Ralf is the personal trainer for an actress with whom he’s also having an affair. He is always on the road and impossible to reach if there’s ever a problem. At the moment, he’s at least meeting his financial obligations to the girls, although that won’t last for much longer.

Lilian’s name is called. She asks Johanna if she’ll be alright to wait here alone and stands up. Stiff from sitting for so long, she moves slowly in her high-heeled sandals through the open door into a surprisingly clean room with a cot in the middle. She is quickly told how to lie down so that the doctor’s assistant can take a biopsy from her right breast as easily as possible, without wasting any time.

Again she waits, but this time she’s lying down and can no longer hear the loud Spanish chattering of the other women. The silence is so pleasant! Lilian’s thoughts drift back to Park City, Utah.

In the late summer of 1995 when the four Ks – Ralf, Lilian, Johanna and Margrit – moved from Europe to the States, they were all so hopeful: they’d bought the cutest little restaurant on Main Street in Park City and Ralf was working on the side as a ski instructor. Swiss Corner, as they called their fondue place, got off to a good start in the first winter and its authentic Swiss decorations with bells, Alpine scenes, a life-sized stuffed cow, as well as Lilian’s hand-sewn outfits for the staff, were a big hit with the Americans. Even the family dog was Swiss – a St. Bernard called Barry.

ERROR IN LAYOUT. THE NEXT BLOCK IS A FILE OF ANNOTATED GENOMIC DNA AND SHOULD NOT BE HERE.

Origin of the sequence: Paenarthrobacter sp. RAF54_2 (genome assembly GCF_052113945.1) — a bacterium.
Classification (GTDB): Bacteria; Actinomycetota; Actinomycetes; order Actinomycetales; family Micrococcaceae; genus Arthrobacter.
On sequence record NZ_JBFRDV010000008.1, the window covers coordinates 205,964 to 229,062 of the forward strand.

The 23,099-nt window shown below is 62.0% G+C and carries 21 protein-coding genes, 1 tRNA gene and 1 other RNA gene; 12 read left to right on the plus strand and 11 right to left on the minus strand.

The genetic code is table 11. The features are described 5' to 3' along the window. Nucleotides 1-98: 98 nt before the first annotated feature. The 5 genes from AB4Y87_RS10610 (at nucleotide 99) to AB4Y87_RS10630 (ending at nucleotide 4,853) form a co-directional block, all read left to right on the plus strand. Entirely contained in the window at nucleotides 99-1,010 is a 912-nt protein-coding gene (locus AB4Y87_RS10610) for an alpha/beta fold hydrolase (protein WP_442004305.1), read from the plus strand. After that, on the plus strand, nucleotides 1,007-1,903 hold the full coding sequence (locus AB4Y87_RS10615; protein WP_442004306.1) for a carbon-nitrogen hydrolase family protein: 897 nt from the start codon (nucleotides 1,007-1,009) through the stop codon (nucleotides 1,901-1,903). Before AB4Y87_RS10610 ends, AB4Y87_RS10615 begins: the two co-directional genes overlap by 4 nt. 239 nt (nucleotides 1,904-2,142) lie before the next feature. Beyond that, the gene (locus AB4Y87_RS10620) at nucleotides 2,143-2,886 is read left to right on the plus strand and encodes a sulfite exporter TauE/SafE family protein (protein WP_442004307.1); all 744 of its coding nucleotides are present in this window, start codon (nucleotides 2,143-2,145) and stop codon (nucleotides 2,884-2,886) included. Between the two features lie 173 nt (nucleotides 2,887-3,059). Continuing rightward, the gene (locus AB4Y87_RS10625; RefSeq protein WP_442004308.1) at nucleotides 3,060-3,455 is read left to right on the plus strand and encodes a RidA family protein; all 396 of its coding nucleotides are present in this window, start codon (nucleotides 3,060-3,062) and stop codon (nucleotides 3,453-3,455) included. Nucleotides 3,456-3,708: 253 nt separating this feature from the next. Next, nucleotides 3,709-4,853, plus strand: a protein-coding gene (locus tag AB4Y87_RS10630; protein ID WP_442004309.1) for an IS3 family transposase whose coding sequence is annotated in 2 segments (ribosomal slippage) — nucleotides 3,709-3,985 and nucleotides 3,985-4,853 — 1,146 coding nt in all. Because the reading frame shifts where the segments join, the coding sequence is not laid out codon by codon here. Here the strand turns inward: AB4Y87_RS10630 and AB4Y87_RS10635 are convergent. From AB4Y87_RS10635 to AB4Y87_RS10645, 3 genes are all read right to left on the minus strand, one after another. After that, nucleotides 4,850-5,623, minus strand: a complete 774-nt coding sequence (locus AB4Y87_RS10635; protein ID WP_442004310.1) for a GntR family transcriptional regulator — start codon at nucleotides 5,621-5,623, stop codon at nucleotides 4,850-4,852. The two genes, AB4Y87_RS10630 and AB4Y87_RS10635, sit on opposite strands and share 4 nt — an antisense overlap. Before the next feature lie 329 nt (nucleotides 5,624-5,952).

Naiveté, misplaced trust and a still-shaky command of the English language all resulted in a series of invalid contracts and, within a year, the dream was over. In the months that followed, as the case was going to trial, the four Swiss immigrants moved to a remote farm in the mountains of Utah. Although their lawyer quickly reached a settlement, the pressures of these difficult times away from their home country had taken a toll on the marriage. In the winter of ‘98–‘99 when Ralf met another woman and wanted to separate, Lilian moved with the girls to Los Angeles, California, to the City of Angels.